Possible involvement of myosin-X in intercellular adhesion: Importance of serial pleckstrin homology regions for intracellular localization

Authors


*Author to whom all correspondence should be addressed. Email: yonez@inst-hsc.pref.aichi.jp

Abstract

Subcellular fractionation experiments with mouse hepatocytes, combined with sodium dodecylsulfate (SDS)–polyacrylamide gel electrophoresis (PAGE)–immunoblot analysis using antibodies against two different tail regions of mouse myosin-X demonstrated a 240 kDa molecular mass to be associated with the plasma membrane-rich P2 fraction. The basolateral plasma membrane fraction, but not the brush border fraction, isolated from renal cortices also contained the 240 kDa form of myosin-X. In an attempt to assess relative contributions of possible functional domains in the tail of myosin-X to localization and function, cDNA corresponding to all three pleckstrin homology (PH) domains and different regions (PH1, 2 and 3, and the two subdomains of PH1: PHS1 and PHS2), as well as the myosin tail homology 4 domain (MyTH4) and the band4.1/ezrin/radixin/moesin-like domain (FERM) were separately inserted into the pEGFP vector and expressed in cultured COS-1 cells. As a result, two distinct regions responsible for localization were identified with regard to PH: one covers all three forms that tends to localize to regions of dynamic actin, such as membrane ruffles, lamellipodia and thick cortical actin bundles at the sites of cell–cell adhesion in a Rac- and Cdc42-dependent manner. The other covers PHS1 and PH2 that localizes to filopodia, filopodial puncta and the sites of intercellular adhesion in a Cdc42-dependent manner. Expression of green fluorescent protein (GFP)-MyTH4 fusion protein resulted in formation of phalloidin-positive granules, while GFP-FERM affected the actin cytoskeletal system in a distinctly different way. Taken altogether, the results lend support to the view that myosin-X is involved in cell–cell adhesion-associated signaling-linked membrane and/or cytoskeleton reorganization.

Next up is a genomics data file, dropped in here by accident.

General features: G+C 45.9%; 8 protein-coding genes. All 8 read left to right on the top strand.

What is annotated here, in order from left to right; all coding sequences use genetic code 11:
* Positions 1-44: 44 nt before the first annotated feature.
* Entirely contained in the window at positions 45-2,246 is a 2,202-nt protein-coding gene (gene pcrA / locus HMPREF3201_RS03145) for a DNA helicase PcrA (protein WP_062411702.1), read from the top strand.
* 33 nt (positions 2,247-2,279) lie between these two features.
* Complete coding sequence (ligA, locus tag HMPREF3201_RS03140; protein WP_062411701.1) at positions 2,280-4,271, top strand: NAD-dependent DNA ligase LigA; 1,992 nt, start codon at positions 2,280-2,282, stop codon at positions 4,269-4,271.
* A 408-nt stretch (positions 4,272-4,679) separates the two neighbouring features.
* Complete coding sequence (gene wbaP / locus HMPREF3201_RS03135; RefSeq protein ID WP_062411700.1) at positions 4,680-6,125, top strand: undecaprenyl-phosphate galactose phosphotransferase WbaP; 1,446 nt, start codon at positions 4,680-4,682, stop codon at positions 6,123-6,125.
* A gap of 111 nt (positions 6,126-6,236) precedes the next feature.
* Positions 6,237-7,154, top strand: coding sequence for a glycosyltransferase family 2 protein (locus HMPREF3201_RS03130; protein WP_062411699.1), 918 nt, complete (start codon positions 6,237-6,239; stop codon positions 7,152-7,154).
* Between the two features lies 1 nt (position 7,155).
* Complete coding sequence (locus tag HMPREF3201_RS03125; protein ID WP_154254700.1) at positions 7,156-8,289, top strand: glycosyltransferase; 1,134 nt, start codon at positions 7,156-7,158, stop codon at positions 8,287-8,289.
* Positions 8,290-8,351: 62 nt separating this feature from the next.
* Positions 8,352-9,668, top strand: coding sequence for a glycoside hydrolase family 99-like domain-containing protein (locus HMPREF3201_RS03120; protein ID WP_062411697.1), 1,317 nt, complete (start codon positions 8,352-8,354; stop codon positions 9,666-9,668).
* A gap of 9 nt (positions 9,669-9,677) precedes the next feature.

Ancillary